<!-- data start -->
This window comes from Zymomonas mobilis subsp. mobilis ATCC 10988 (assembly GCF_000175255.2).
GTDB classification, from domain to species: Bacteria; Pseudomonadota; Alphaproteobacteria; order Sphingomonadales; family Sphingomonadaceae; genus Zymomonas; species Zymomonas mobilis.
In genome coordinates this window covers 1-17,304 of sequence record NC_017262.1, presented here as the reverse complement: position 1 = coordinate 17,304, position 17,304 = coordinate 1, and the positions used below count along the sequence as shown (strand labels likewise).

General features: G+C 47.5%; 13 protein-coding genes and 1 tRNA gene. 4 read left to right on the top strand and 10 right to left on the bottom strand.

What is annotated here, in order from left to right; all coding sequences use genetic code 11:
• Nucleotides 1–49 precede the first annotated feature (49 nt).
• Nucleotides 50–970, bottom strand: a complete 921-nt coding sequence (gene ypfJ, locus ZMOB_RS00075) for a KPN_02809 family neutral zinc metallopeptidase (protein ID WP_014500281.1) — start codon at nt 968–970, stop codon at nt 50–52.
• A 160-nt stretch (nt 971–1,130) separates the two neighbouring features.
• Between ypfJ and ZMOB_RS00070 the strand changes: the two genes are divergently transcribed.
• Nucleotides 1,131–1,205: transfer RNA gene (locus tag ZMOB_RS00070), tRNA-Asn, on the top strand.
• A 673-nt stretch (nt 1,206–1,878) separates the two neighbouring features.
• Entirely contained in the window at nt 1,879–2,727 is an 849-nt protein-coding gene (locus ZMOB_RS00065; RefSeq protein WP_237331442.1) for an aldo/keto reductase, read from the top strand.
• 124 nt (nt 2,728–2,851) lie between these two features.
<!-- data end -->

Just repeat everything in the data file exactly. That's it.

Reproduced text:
This window comes from Zymomonas mobilis subsp. mobilis ATCC 10988 (assembly GCF_000175255.2).
GTDB classification, from domain to species: Bacteria; Pseudomonadota; Alphaproteobacteria; order Sphingomonadales; family Sphingomonadaceae; genus Zymomonas; species Zymomonas mobilis.
In genome coordinates this window covers 1-17,304 of sequence record NC_017262.1, presented here as the reverse complement: position 1 = coordinate 17,304, position 17,304 = coordinate 1, and the positions used below count along the sequence as shown (strand labels likewise).

General features: G+C 47.5%; 13 protein-coding genes and 1 tRNA gene. 4 read left to right on the top strand and 10 right to left on the bottom strand.

What is annotated here, in order from left to right; all coding sequences use genetic code 11:
• Nucleotides 1–49 precede the first annotated feature (49 nt).
• Nucleotides 50–970, bottom strand: a complete 921-nt coding sequence (gene ypfJ, locus ZMOB_RS00075) for a KPN_02809 family neutral zinc metallopeptidase (protein ID WP_014500281.1) — start codon at nt 968–970, stop codon at nt 50–52.
• A 160-nt stretch (nt 971–1,130) separates the two neighbouring features.
• Between ypfJ and ZMOB_RS00070 the strand changes: the two genes are divergently transcribed.
• Nucleotides 1,131–1,205: transfer RNA gene (locus tag ZMOB_RS00070), tRNA-Asn, on the top strand.
• A 673-nt stretch (nt 1,206–1,878) separates the two neighbouring features.
• Entirely contained in the window at nt 1,879–2,727 is an 849-nt protein-coding gene (locus ZMOB_RS00065; RefSeq protein WP_237331442.1) for an aldo/keto reductase, read from the top strand.
• 124 nt (nt 2,728–2,851) lie between these two features.